EU Presses Obama on Curbing Climate Change and Capping Bank Bonuses

| Monday September 21st, 2009 | 2 Comments

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The upcoming UN Climate Change Conference in Copenhagen in December, and the G20 Summit this week, are on the front burner for the European Union, which issued a plea Thursday pressing Obama on some of the matters the conferences will cover. Specifically, the EU asked Obama to increase emissions standards in the upcoming climate change pact, and to limit bankers’ pay, the Enquirer-Herald reports.

The EU countries agreed on the plea at a preparatory meeting for the G20 Summit, which is scheduled for September 24th and 25th. All 27 EU nations are reportedly unified against bonuses for bank executives, as the countries believe such bonuses prompted banks to take huge risks and, in turn, caused the recession. While the EU did not reveal the exact value of the cap on bonuses it is seeking, it did reveal a desire for G-20 nations to impose sanctions on banks that pay excessive bonuses to execs.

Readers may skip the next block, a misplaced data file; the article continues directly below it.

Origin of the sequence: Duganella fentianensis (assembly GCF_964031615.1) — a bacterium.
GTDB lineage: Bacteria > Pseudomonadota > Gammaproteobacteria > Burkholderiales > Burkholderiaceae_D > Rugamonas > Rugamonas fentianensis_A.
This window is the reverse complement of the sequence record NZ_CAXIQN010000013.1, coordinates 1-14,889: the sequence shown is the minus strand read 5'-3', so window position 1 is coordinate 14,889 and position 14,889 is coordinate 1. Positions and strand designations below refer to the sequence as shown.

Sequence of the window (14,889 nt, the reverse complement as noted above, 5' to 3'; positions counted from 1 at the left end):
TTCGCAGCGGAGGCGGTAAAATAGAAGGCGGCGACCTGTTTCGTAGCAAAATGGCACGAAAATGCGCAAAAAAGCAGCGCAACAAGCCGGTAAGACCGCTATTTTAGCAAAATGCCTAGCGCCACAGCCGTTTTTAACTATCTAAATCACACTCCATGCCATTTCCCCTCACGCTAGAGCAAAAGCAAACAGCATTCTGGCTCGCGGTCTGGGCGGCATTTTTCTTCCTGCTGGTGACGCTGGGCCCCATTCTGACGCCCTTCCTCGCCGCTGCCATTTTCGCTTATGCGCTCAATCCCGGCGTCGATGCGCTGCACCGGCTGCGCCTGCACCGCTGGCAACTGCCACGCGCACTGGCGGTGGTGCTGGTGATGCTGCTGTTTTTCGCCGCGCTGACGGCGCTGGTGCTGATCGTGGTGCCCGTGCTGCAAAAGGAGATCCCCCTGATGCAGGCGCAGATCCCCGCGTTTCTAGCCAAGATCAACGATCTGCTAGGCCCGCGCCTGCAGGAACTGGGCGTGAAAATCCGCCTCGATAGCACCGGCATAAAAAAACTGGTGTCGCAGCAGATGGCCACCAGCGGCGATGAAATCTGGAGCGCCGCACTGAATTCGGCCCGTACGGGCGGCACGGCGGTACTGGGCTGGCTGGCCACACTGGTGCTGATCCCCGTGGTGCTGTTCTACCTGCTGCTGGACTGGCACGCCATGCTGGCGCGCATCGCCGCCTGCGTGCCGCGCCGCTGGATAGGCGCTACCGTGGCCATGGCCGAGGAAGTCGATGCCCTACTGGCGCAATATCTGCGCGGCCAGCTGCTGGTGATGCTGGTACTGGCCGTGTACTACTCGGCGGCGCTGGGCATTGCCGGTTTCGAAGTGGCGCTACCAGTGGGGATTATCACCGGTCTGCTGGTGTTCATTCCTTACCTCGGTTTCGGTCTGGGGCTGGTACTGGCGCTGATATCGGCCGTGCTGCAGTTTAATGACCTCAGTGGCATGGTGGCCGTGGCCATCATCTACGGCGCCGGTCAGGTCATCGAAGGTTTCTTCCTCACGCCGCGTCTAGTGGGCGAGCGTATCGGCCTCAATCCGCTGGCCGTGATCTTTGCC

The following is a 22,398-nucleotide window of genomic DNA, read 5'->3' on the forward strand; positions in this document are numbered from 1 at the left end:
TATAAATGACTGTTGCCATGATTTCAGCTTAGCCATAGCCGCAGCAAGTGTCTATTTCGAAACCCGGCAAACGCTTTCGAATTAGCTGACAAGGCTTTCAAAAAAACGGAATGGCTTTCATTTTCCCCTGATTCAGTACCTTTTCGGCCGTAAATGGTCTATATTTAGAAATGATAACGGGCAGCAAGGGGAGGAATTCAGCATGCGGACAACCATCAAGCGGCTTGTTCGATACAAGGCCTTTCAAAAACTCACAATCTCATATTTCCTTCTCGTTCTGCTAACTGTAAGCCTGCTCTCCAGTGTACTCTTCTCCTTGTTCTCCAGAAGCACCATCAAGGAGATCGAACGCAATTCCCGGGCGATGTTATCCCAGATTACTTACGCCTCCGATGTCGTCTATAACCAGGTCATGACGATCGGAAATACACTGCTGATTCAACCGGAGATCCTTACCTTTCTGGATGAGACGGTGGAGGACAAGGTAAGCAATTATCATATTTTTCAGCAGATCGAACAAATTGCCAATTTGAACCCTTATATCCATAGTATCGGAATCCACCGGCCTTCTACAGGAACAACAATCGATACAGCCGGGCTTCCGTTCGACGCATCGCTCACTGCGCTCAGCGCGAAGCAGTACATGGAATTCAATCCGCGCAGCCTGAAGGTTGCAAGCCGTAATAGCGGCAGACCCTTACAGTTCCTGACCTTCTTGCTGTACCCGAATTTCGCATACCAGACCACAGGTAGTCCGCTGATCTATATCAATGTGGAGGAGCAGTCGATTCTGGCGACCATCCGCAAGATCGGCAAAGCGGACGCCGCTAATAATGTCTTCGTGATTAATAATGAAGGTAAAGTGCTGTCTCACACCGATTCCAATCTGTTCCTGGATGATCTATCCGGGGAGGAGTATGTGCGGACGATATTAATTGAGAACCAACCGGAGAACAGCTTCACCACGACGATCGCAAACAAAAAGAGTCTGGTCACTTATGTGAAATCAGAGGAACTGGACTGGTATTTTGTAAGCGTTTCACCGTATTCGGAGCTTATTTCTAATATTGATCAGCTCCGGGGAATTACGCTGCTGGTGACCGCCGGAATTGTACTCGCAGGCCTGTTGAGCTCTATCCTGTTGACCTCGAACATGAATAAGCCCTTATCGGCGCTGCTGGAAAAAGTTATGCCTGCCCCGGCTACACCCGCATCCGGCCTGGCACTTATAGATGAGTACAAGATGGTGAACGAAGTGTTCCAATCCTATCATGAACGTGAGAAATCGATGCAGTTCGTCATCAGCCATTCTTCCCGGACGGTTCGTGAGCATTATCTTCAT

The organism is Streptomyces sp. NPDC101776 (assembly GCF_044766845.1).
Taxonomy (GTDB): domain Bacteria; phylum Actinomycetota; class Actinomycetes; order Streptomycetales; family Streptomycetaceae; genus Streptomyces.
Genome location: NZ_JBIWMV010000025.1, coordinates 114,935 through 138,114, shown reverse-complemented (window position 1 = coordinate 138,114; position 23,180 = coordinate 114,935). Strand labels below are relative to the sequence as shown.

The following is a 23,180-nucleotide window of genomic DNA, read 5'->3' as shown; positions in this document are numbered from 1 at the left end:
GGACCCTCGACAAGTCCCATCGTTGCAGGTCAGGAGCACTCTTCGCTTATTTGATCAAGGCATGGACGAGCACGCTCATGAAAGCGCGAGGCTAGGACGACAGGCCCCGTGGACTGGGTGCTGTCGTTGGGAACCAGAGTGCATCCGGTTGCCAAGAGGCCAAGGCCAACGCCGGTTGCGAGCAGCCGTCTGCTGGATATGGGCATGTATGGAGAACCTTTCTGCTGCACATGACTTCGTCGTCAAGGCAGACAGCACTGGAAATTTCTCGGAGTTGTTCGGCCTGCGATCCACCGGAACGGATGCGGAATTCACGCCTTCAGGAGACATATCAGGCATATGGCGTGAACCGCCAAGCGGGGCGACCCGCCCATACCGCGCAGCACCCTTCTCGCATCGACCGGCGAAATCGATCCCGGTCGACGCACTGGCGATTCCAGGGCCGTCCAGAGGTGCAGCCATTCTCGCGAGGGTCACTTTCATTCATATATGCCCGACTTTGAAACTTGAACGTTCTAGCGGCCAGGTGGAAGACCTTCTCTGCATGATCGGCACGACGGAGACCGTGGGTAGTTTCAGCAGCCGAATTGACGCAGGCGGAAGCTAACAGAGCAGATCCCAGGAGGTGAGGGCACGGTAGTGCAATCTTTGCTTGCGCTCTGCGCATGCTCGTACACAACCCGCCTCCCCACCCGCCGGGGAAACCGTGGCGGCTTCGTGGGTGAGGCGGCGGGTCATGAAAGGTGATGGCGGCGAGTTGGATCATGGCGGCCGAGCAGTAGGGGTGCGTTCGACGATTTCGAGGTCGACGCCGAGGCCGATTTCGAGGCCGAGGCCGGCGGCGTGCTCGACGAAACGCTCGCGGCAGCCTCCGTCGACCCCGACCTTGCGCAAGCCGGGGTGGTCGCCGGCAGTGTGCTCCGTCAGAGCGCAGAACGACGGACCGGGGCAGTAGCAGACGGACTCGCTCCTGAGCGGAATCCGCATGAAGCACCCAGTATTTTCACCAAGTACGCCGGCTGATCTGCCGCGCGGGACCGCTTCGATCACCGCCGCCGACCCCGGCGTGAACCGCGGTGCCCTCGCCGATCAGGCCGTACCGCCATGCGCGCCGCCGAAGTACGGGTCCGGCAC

In the meeting, Swedish Prime Minister Fredrik Reinfeldt also reportedly said that the U.S. needs to do more “to reach the levels [they] have in Europe.” The EU is urging other developed countries to pledge to cut emissions by 20 percent by 2020, thereby matching the EU’s pledge. It is particularly important that the U.S. comply, since the U.S. and China are the world’s top two polluters. Failure to adopt an adequate climate bill could threaten the homes, food supplies, and lives of billions of people.

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For Florida’s Tomato Pickers, 45 Cents Means a Backache

3p Contributor | Monday September 21st, 2009 | 2 Comments

This is the this is the second post in a series on the business of sustainable agriculture by the folks at Bon Appétit Management, a company that provides café and catering services to corporations, colleges and universities. To read the first post, click here.

By: Maisie Greenawalt, Bon Appetit Management

What does slavery look like in the United States in the year 2009? After visiting Immokalee, Florida, I know.

As we drove down a highway surrounded by swamps and passed signs warning people of panthers, I looked out the window trying to find evidence of the atrocious working conditions of tomato pickers about which I had read. We sped by orange groves and tract housing but no tomatoes.